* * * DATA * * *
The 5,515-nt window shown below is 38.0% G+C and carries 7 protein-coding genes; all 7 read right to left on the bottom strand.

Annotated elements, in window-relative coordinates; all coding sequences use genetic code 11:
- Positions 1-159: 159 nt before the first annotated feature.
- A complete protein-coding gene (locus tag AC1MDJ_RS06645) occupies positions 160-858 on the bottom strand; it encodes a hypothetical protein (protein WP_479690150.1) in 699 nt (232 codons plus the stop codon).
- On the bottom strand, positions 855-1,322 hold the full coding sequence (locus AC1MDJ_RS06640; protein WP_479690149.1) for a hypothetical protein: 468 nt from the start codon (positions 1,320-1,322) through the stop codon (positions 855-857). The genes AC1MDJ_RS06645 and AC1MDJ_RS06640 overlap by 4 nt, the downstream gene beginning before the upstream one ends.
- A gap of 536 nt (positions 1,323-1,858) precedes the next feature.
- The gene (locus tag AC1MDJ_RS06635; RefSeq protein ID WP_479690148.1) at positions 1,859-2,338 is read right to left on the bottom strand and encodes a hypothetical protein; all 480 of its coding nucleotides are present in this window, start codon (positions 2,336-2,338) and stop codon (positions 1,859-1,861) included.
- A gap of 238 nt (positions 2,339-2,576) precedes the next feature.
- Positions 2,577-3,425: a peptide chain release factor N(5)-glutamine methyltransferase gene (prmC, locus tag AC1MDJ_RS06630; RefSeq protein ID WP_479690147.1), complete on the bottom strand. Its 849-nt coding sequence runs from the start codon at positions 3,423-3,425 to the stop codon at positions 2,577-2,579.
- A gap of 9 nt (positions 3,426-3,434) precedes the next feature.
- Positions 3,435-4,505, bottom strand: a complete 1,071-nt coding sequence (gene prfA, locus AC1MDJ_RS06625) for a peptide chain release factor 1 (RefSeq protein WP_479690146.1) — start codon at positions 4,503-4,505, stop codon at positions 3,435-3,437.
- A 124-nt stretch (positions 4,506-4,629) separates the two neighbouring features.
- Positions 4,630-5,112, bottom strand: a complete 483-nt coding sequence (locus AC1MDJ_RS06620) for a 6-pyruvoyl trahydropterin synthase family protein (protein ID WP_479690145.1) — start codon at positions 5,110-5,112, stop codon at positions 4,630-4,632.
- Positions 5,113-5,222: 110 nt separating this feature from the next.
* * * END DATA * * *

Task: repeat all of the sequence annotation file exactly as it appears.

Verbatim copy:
The 5,515-nt window shown below is 38.0% G+C and carries 7 protein-coding genes; all 7 read right to left on the bottom strand.

Annotated elements, in window-relative coordinates; all coding sequences use genetic code 11:
- Positions 1-159: 159 nt before the first annotated feature.
- A complete protein-coding gene (locus tag AC1MDJ_RS06645) occupies positions 160-858 on the bottom strand; it encodes a hypothetical protein (protein WP_479690150.1) in 699 nt (232 codons plus the stop codon).
- On the bottom strand, positions 855-1,322 hold the full coding sequence (locus AC1MDJ_RS06640; protein WP_479690149.1) for a hypothetical protein: 468 nt from the start codon (positions 1,320-1,322) through the stop codon (positions 855-857). The genes AC1MDJ_RS06645 and AC1MDJ_RS06640 overlap by 4 nt, the downstream gene beginning before the upstream one ends.
- A gap of 536 nt (positions 1,323-1,858) precedes the next feature.
- The gene (locus tag AC1MDJ_RS06635; RefSeq protein ID WP_479690148.1) at positions 1,859-2,338 is read right to left on the bottom strand and encodes a hypothetical protein; all 480 of its coding nucleotides are present in this window, start codon (positions 2,336-2,338) and stop codon (positions 1,859-1,861) included.
- A gap of 238 nt (positions 2,339-2,576) precedes the next feature.
- Positions 2,577-3,425: a peptide chain release factor N(5)-glutamine methyltransferase gene (prmC, locus tag AC1MDJ_RS06630; RefSeq protein ID WP_479690147.1), complete on the bottom strand. Its 849-nt coding sequence runs from the start codon at positions 3,423-3,425 to the stop codon at positions 2,577-2,579.
- A gap of 9 nt (positions 3,426-3,434) precedes the next feature.
- Positions 3,435-4,505, bottom strand: a complete 1,071-nt coding sequence (gene prfA, locus AC1MDJ_RS06625) for a peptide chain release factor 1 (RefSeq protein WP_479690146.1) — start codon at positions 4,503-4,505, stop codon at positions 3,435-3,437.
- A 124-nt stretch (positions 4,506-4,629) separates the two neighbouring features.
- Positions 4,630-5,112, bottom strand: a complete 483-nt coding sequence (locus AC1MDJ_RS06620) for a 6-pyruvoyl trahydropterin synthase family protein (protein ID WP_479690145.1) — start codon at positions 5,110-5,112, stop codon at positions 4,630-4,632.
- Positions 5,113-5,222: 110 nt separating this feature from the next.